Thursday, May 24, 2012

The Letter from Grattan Puxon to Roma of Turkey

Grattan Puxon, a Roma-Traveller activist who made important contributions to the organizing of the first World Roma Congress in London in 1971, sent a letter to Roma in Turkey. Grattan Puxon explains the importance of being elected of represantatives of international Roma organizations like International Roma Union or World Roma Organization in elections with a broad participation will be done over internet. Here is the letter of Grattan Puxon: 

Dear Brothers and Sisters in Turkey,

I am Grattan Puxon. I'm old now but in my earlier years I was in Istanbul, the first time in 1960, when I walked on foot across the Turkish-Greek border. I was in Edirne, and in the Romani quarter of Sulukule in Istanbul, when that oldest-Romani mahala was so alive with life.

Thank you for the gracious hospitality you have shown me in your homes in the past and
I would like now to return the same to you through some ideas we are developing in London.

After the lst World Romani Congress in London in 1971, at the invitation of Fajk Abdi,
the first Rom elected to the Parliament of Macedonia, I moved to Shutka, the Romani
township of 35,000 outside Skopje (Uskub).

I was of course impressed that our community in Shutka could elect its own Member of Parliament. Also that Shutka elected its own township council and had its own cultural association, Phralipe, since l948. What I was able to bring to Shutka was the
blue and green Romani flag, with the red wheel in the centre, adopted by the London Congress.

Fajk told me that a number of members of his family lived in Izmir, that there are many family ties between Macedonia and Turkey, and indeed between Turkey and Greece (I lived in Sulon for 14 years). We are all one big family.

But to come to the point. If Shutka can elect a Rom to Parliament, so can other Romani communities. And this has been proved by the election of Juan de Dios Ramirez in Barcelona, Spain, and more recently by two members of the European Parliament being
elected by Roma in Hungary.

However, we needed at the same time to hold full elections to our own instutitions and international organizations. For local associations,  members can collected together in one place. But for our international organizations, such as the Congress of the World Roma Organization in last April in Belgrade, it is of course only possible for a few delegates
to come together and vote for the office-holders, the president, general-secretary etc.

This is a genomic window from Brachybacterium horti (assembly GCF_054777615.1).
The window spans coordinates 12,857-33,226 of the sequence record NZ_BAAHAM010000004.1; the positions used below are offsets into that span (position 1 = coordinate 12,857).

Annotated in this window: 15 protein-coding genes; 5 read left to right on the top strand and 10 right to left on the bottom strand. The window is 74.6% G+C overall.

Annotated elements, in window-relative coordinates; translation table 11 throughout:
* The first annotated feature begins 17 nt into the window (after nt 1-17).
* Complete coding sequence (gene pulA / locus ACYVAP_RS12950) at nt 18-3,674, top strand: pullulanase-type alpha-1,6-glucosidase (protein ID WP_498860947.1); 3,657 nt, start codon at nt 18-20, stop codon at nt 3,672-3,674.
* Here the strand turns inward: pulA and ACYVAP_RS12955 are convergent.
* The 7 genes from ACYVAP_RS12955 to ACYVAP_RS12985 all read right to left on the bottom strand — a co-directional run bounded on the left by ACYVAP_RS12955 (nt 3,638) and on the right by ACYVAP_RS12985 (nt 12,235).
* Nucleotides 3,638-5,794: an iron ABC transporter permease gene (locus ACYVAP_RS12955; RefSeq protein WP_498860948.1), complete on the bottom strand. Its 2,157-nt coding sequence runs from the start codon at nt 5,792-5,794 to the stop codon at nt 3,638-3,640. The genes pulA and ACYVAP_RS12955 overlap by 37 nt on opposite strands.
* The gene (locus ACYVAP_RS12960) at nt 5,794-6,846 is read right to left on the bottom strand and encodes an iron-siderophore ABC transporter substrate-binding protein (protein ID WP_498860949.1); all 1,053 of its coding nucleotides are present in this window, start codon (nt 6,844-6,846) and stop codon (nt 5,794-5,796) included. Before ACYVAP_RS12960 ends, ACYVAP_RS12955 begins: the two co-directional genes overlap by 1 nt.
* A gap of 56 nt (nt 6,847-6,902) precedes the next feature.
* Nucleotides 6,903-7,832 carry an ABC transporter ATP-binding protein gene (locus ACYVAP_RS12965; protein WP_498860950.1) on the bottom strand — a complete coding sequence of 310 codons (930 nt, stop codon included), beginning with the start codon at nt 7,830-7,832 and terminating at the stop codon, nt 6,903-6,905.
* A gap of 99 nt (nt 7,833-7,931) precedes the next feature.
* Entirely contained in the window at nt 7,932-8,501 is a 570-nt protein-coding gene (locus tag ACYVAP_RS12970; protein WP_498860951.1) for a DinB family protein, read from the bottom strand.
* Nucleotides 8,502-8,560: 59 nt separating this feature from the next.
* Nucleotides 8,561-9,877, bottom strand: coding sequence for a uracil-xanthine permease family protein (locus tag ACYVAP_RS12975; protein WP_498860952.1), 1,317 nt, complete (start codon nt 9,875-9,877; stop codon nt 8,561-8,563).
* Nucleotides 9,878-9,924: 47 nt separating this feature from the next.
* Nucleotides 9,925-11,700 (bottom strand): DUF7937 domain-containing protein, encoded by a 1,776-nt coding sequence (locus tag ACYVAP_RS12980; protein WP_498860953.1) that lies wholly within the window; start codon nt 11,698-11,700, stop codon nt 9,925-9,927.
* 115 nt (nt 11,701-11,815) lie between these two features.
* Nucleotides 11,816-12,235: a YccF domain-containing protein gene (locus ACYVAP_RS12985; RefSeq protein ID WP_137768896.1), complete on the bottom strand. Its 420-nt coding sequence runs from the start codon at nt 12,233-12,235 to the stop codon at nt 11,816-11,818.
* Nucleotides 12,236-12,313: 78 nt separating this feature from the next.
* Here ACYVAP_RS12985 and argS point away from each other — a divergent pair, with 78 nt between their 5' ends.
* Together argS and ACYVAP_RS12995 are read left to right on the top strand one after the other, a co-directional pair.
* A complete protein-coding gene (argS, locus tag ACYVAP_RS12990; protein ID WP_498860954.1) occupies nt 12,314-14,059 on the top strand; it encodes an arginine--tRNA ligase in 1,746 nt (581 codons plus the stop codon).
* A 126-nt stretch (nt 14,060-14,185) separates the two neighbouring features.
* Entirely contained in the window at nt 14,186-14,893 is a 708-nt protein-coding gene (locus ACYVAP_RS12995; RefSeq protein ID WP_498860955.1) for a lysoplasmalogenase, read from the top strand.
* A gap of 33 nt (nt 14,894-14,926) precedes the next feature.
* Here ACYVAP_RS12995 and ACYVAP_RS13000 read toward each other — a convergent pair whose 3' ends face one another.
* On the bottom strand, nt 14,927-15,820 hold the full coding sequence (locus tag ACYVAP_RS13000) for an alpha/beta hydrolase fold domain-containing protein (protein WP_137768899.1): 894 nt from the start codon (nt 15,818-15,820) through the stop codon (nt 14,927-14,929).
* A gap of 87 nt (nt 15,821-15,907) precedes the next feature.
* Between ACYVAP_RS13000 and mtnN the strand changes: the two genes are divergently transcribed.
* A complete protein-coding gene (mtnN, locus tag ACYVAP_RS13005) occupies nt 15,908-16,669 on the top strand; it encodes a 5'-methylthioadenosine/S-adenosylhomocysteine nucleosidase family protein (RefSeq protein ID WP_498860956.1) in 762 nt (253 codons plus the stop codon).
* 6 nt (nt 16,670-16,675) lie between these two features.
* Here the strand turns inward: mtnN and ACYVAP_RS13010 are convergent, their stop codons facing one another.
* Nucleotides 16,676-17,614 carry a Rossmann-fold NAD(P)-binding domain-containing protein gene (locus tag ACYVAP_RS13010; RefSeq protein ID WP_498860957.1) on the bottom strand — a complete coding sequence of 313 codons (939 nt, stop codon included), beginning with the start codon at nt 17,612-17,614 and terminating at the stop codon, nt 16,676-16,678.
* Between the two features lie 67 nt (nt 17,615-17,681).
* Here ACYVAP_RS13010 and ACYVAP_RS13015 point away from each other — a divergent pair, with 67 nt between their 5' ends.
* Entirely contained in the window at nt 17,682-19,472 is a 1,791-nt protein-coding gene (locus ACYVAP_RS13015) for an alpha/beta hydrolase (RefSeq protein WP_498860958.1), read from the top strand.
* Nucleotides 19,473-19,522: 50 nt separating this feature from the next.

The solution is easy to see. It can be done with computers and the internet.

So what we plan to develope is a programme with two parts to enable as many of our people as possible to:

1) vote in local and general, state-wide, elections

2) vote in elections for officers and representatives
    who can in speak for us at the EU in Brussels, in Strasbourg,
    and at the UN in New York

For 1) your associations are, I expect, already helping people to register for voting in the way provided by the state (filling in the necessary papers).

For 2) your associations may be ready to undertake to assist people to become voters in elections for Roma, Domani, representatives at the international level.
We in London only wish to bring into existence a system through which you can do this.  It is not a solution to the many difficulties you may be facing, but it is a way to provide a "tool" which you can use to help tackle those difficulties, concerning housing, education, welfare and work.

Please also note that our team regards itself a "technical" team. We are here to promote and make possible these proposals with any and all of the existing organizations.

So far I can tell you that the both older International Romani Union and the new World Roma Organization want to adopt internet voting for future Congresses (the system should be ready in two years). The European Roma and Travellers Forum is considering the proposal.

We believe the voting system can quite quickly reach 100,000 and not two far in the future One Million, considering that Roma number l5 million or more.

The One Million vote (or more) will provide a true democratic "mandate", which will surely gain us respect and increased influence. It will also render our representatives accountable to our grass-root communities, to the people in the mahalas.

And other advantage is that it will make it easier for us to manifest ourselves and increase the visibility of our collective idenity. Suppose at Herdelezi we all go on our picnics carrying the Romani flag, in every town and village (if that is appropriate in Turkey today).

In all parts of the EU, we shall be able to organize on 8 April Roma Nation Day manifestations calling for all the rights which have long been promised us. Through the internet programme it will be possible to call on all activisits to act together on the same day. We have done this each year on a smaller scale. Now this will be built into a big, peaceful, demonstration of 100,000 (and later One million).

Fajk Abdi said at the London Congress forty years ago that you can do two things - you can catch fish and feed the people, or better you can give people the tool to catch fish for
themselves. I hope you will consider these ideas.

Anyone interested can contact us on and we will keep  communicating with you and keep you informed.

The members of our team include Petar Antic, former minister in the Serbian Government; Toma Nikolaev, editor of the newspaper DeFacto (also one-time candidate MP in Bulgaria);
Ladislav Balaz, founder member of the Roma Civic Initiative in the Czech Republic; and Nin (Domani), responsible for our website

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